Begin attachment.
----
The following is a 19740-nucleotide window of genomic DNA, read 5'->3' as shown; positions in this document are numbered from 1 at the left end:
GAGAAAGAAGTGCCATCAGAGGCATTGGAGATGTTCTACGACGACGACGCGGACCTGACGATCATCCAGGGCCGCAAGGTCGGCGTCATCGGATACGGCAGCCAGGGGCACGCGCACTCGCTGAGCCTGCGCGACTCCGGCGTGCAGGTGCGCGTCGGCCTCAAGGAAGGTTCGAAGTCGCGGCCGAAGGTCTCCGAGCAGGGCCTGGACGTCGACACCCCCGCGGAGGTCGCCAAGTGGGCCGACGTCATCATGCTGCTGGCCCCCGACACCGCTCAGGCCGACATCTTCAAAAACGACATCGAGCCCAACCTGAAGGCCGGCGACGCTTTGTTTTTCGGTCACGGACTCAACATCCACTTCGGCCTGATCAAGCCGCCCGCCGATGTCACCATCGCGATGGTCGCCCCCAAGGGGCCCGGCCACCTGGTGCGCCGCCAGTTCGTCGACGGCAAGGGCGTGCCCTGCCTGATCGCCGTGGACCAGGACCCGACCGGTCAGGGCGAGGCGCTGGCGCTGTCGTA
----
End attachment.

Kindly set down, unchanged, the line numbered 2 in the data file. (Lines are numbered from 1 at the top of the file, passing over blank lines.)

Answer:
GAGAAAGAAGTGCCATCAGAGGCATTGGAGATGTTCTACGACGACGACGCGGACCTGACGATCATCCAGGGCCGCAAGGTCGGCGTCATCGGATACGGCAGCCAGGGGCACGCGCACTCGCTGAGCCTGCGCGACTCCGGCGTGCAGGTGCGCGTCGGCCTCAAGGAAGGTTCGAAGTCGCGGCCGAAGGTCTCCGAGCAGGGCCTGGACGTCGACACCCCCGCGGAGGTCGCCAAGTGGGCCGACGTCATCATGCTGCTGGCCCCCGACACCGCTCAGGCCGACATCTTCAAAAACGACATCGAGCCCAACCTGAAGGCCGGCGACGCTTTGTTTTTCGGTCACGGACTCAACATCCACTTCGGCCTGATCAAGCCGCCCGCCGATGTCACCATCGCGATGGTCGCCCCCAAGGGGCCCGGCCACCTGGTGCGCCGCCAGTTCGTCGACGGCAAGGGCGTGCCCTGCCTGATCGCCGTGGACCAGGACCCGACCGGTCAGGGCGAGGCGCTGGCGCTGTCGTA